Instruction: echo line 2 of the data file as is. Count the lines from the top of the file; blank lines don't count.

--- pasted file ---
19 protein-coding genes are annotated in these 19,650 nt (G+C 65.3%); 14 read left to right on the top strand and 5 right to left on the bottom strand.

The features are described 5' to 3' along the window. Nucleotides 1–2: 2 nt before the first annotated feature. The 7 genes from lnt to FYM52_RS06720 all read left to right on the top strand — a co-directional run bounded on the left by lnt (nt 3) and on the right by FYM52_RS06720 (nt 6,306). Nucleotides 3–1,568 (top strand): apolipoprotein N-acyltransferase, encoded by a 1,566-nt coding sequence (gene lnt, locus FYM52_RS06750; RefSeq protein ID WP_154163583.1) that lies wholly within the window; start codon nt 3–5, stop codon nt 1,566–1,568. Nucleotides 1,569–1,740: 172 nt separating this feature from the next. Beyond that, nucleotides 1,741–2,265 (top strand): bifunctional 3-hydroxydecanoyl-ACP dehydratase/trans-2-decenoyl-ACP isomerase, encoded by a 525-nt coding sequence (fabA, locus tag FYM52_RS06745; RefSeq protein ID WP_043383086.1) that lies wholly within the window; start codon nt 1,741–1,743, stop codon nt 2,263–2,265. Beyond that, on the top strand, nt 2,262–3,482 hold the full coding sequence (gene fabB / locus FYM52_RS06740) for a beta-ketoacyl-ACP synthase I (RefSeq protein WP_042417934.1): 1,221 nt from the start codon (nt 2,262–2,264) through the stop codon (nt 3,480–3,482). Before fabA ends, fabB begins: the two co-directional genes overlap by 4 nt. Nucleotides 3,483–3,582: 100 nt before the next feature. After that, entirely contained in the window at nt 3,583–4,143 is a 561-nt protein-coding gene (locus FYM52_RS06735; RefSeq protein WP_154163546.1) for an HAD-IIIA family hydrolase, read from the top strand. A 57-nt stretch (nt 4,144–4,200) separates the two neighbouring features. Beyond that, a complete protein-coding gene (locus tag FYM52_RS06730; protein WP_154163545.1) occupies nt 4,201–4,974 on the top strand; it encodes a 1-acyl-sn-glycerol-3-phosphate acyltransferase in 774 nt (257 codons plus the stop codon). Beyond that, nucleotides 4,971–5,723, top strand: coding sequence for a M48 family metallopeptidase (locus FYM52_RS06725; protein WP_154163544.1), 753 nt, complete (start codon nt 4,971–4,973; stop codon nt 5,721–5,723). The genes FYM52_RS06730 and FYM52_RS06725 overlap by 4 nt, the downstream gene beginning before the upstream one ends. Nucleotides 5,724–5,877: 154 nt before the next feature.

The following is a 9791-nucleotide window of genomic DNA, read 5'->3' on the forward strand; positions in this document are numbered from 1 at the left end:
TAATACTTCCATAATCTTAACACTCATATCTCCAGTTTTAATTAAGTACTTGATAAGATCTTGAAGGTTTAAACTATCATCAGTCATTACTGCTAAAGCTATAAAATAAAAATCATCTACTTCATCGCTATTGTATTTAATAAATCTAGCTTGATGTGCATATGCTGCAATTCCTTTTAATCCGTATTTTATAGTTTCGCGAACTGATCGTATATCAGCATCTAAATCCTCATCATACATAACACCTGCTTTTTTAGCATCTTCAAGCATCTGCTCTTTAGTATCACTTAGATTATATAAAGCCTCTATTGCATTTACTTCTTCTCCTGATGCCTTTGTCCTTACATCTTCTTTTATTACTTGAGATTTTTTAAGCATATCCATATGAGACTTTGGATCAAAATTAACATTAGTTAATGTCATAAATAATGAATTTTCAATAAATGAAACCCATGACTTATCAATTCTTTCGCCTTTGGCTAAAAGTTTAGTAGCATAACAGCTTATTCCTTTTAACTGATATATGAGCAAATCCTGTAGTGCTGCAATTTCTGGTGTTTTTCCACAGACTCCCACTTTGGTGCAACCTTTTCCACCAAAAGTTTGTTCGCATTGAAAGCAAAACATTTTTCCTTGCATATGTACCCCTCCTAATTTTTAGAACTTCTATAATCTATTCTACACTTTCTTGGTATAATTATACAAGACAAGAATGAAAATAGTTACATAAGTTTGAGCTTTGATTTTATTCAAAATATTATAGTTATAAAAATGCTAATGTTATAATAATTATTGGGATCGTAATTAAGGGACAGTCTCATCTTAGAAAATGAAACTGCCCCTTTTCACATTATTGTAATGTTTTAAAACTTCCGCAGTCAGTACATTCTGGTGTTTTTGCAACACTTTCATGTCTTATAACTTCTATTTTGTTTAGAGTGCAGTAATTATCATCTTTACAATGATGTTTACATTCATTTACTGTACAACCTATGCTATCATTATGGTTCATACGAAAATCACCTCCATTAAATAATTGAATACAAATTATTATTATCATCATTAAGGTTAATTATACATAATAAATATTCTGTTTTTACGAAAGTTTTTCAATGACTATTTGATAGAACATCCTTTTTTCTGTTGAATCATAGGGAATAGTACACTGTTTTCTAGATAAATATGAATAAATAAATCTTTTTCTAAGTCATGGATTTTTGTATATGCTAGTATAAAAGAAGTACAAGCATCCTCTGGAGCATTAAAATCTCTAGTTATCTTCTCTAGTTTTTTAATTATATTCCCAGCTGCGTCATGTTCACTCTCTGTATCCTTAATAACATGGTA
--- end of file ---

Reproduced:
The features are described 5' to 3' along the window. Nucleotides 1–2: 2 nt before the first annotated feature. The 7 genes from lnt to FYM52_RS06720 all read left to right on the top strand — a co-directional run bounded on the left by lnt (nt 3) and on the right by FYM52_RS06720 (nt 6,306). Nucleotides 3–1,568 (top strand): apolipoprotein N-acyltransferase, encoded by a 1,566-nt coding sequence (gene lnt, locus FYM52_RS06750; RefSeq protein ID WP_154163583.1) that lies wholly within the window; start codon nt 3–5, stop codon nt 1,566–1,568. Nucleotides 1,569–1,740: 172 nt separating this feature from the next. Beyond that, nucleotides 1,741–2,265 (top strand): bifunctional 3-hydroxydecanoyl-ACP dehydratase/trans-2-decenoyl-ACP isomerase, encoded by a 525-nt coding sequence (fabA, locus tag FYM52_RS06745; RefSeq protein ID WP_043383086.1) that lies wholly within the window; start codon nt 1,741–1,743, stop codon nt 2,263–2,265. Beyond that, on the top strand, nt 2,262–3,482 hold the full coding sequence (gene fabB / locus FYM52_RS06740) for a beta-ketoacyl-ACP synthase I (RefSeq protein WP_042417934.1): 1,221 nt from the start codon (nt 2,262–2,264) through the stop codon (nt 3,480–3,482). Before fabA ends, fabB begins: the two co-directional genes overlap by 4 nt. Nucleotides 3,483–3,582: 100 nt before the next feature. After that, entirely contained in the window at nt 3,583–4,143 is a 561-nt protein-coding gene (locus FYM52_RS06735; RefSeq protein WP_154163546.1) for an HAD-IIIA family hydrolase, read from the top strand. A 57-nt stretch (nt 4,144–4,200) separates the two neighbouring features. Beyond that, a complete protein-coding gene (locus tag FYM52_RS06730; protein WP_154163545.1) occupies nt 4,201–4,974 on the top strand; it encodes a 1-acyl-sn-glycerol-3-phosphate acyltransferase in 774 nt (257 codons plus the stop codon). Beyond that, nucleotides 4,971–5,723, top strand: coding sequence for a M48 family metallopeptidase (locus FYM52_RS06725; protein WP_154163544.1), 753 nt, complete (start codon nt 4,971–4,973; stop codon nt 5,721–5,723). The genes FYM52_RS06730 and FYM52_RS06725 overlap by 4 nt, the downstream gene beginning before the upstream one ends. Nucleotides 5,724–5,877: 154 nt before the next feature.